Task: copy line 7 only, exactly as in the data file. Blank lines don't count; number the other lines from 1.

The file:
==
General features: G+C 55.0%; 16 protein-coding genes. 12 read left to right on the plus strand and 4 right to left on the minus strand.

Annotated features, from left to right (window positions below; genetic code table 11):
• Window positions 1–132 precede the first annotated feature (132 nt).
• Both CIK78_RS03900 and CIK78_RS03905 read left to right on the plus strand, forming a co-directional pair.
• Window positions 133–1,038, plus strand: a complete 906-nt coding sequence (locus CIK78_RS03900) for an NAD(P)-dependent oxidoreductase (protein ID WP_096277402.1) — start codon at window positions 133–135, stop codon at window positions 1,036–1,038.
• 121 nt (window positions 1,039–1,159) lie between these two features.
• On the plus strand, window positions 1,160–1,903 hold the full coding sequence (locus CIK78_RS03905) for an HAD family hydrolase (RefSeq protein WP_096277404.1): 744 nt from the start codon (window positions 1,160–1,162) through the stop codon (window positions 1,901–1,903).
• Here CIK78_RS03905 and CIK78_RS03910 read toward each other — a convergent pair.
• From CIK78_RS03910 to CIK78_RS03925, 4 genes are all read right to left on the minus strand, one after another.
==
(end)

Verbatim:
• On the plus strand, window positions 1,160–1,903 hold the full coding sequence (locus CIK78_RS03905) for an HAD family hydrolase (RefSeq protein WP_096277404.1): 744 nt from the start codon (window positions 1,160–1,162) through the stop codon (window positions 1,901–1,903).